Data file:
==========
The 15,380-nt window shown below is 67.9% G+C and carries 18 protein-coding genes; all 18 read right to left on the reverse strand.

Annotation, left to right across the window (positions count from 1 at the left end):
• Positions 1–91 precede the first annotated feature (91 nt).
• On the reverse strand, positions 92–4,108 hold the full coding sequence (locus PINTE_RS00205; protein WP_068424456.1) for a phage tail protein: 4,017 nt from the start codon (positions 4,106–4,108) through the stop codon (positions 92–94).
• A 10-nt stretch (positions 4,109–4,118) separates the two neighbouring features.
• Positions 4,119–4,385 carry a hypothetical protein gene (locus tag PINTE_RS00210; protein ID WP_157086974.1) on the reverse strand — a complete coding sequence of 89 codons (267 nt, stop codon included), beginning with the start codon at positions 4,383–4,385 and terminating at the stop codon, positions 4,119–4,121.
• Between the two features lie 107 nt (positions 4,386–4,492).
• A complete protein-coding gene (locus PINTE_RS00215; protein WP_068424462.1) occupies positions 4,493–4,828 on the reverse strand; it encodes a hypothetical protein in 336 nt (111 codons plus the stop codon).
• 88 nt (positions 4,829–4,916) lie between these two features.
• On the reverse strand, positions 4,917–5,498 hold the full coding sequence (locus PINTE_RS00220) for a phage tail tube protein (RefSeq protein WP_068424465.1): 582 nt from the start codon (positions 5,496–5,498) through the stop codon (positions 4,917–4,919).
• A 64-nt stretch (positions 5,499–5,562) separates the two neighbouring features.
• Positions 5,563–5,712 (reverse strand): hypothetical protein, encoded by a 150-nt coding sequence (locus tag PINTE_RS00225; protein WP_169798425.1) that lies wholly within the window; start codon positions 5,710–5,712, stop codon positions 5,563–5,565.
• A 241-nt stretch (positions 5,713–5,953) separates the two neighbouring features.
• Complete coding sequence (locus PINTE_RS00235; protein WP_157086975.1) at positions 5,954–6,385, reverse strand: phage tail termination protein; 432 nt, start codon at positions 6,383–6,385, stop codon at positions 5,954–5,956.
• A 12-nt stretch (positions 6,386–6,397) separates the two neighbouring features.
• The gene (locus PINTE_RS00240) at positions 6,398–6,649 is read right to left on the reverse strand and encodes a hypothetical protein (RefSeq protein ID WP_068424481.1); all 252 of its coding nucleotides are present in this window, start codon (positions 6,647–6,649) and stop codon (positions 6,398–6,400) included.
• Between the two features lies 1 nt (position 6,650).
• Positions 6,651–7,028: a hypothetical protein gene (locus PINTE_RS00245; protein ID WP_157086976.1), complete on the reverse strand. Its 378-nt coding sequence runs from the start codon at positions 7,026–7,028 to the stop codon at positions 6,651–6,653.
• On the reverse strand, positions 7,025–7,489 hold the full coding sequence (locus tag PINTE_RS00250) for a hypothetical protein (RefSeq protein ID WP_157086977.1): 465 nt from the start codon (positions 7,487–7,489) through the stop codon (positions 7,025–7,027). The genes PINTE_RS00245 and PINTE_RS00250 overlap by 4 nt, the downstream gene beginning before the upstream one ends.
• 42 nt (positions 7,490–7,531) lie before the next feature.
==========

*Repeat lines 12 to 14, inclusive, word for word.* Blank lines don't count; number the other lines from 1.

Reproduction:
• Positions 5,563–5,712 (reverse strand): hypothetical protein, encoded by a 150-nt coding sequence (locus tag PINTE_RS00225; protein WP_169798425.1) that lies wholly within the window; start codon positions 5,710–5,712, stop codon positions 5,563–5,565.
• A 241-nt stretch (positions 5,713–5,953) separates the two neighbouring features.
• Complete coding sequence (locus PINTE_RS00235; protein WP_157086975.1) at positions 5,954–6,385, reverse strand: phage tail termination protein; 432 nt, start codon at positions 6,383–6,385, stop codon at positions 5,954–5,956.